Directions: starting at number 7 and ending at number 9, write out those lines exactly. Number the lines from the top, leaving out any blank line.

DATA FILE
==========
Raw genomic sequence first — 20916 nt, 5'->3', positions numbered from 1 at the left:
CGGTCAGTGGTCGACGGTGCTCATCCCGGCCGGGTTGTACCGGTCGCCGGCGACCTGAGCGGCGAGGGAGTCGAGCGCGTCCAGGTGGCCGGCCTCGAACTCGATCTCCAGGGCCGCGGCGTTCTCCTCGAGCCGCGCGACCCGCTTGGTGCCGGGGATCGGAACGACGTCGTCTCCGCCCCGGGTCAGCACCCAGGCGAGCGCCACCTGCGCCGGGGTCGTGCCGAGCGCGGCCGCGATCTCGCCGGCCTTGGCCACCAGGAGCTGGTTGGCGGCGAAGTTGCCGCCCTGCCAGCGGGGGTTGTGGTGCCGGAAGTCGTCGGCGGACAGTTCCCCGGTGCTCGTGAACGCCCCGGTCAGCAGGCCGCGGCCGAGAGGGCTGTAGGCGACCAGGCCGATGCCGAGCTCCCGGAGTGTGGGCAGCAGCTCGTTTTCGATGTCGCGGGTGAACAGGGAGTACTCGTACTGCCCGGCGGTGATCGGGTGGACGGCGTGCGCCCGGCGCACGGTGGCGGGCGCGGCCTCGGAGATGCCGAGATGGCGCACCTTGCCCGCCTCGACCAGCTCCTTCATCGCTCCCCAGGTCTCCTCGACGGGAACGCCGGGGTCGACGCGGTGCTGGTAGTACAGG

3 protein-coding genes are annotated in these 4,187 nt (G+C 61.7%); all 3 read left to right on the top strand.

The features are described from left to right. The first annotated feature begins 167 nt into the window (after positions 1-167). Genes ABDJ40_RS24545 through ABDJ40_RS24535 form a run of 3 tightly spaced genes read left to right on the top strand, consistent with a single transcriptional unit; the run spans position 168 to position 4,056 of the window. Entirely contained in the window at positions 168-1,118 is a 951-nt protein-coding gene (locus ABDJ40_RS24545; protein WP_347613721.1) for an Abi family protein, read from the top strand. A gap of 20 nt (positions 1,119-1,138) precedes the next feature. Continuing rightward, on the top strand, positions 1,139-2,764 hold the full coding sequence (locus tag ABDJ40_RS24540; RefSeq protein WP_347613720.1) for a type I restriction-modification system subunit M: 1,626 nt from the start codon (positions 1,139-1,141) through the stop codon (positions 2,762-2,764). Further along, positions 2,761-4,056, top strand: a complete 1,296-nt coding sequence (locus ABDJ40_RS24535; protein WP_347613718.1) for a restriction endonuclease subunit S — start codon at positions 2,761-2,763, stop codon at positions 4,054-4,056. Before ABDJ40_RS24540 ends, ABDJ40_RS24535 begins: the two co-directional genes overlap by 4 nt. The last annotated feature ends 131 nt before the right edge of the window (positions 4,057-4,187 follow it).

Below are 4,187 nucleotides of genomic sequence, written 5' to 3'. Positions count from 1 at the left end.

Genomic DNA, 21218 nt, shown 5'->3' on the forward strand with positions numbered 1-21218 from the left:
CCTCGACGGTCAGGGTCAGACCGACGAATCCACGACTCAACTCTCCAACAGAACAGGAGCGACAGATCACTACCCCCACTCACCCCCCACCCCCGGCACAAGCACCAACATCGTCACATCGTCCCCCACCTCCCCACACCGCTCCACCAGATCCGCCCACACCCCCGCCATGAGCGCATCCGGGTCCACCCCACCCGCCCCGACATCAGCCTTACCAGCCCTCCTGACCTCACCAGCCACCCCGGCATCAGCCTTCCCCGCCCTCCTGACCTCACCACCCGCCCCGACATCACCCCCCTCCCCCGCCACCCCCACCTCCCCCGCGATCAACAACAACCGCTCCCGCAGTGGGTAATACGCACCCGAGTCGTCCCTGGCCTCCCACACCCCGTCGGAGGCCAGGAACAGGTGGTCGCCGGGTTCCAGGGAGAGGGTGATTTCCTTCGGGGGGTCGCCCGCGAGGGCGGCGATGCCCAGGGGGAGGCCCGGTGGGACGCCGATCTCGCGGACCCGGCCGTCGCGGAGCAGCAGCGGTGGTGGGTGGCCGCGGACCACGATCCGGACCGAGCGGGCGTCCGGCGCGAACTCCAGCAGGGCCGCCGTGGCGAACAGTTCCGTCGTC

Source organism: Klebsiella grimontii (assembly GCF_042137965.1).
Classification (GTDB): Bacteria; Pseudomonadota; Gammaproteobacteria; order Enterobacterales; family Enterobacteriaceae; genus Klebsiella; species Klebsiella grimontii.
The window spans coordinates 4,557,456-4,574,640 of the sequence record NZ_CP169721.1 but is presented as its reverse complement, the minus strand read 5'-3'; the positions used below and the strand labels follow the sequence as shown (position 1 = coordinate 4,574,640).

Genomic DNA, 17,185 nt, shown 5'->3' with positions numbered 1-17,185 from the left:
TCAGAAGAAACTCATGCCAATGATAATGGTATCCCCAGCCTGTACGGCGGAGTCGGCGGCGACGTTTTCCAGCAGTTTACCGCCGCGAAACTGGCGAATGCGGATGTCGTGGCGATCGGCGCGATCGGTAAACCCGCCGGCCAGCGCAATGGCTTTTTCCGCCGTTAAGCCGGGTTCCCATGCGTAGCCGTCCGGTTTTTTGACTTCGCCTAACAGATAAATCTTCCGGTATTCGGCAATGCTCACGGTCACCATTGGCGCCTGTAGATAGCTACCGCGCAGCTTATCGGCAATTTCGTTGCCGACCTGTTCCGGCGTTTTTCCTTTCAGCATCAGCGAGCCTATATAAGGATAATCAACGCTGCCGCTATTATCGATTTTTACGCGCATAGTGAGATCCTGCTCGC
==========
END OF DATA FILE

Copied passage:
CCTCGACGGTCAGGGTCAGACCGACGAATCCACGACTCAACTCTCCAACAGAACAGGAGCGACAGATCACTACCCCCACTCACCCCCCACCCCCGGCACAAGCACCAACATCGTCACATCGTCCCCCACCTCCCCACACCGCTCCACCAGATCCGCCCACACCCCCGCCATGAGCGCATCCGGGTCCACCCCACCCGCCCCGACATCAGCCTTACCAGCCCTCCTGACCTCACCAGCCACCCCGGCATCAGCCTTCCCCGCCCTCCTGACCTCACCACCCGCCCCGACATCACCCCCCTCCCCCGCCACCCCCACCTCCCCCGCGATCAACAACAACCGCTCCCGCAGTGGGTAATACGCACCCGAGTCGTCCCTGGCCTCCCACACCCCGTCGGAGGCCAGGAACAGGTGGTCGCCGGGTTCCAGGGAGAGGGTGATTTCCTTCGGGGGGTCGCCCGCGAGGGCGGCGATGCCCAGGGGGAGGCCCGGTGGGACGCCGATCTCGCGGACCCGGCCGTCGCGGAGCAGCAGCGGTGGTGGGTGGCCGCGGACCACGATCCGGACCGAGCGGGCGTCCGGCGCGAACTCCAGCAGGGCCGCCGTGGCGAACAGTTCCGTCGTC

Source organism: Klebsiella grimontii (assembly GCF_042137965.1).
Classification (GTDB): Bacteria; Pseudomonadota; Gammaproteobacteria; order Enterobacterales; family Enterobacteriaceae; genus Klebsiella; species Klebsiella grimontii.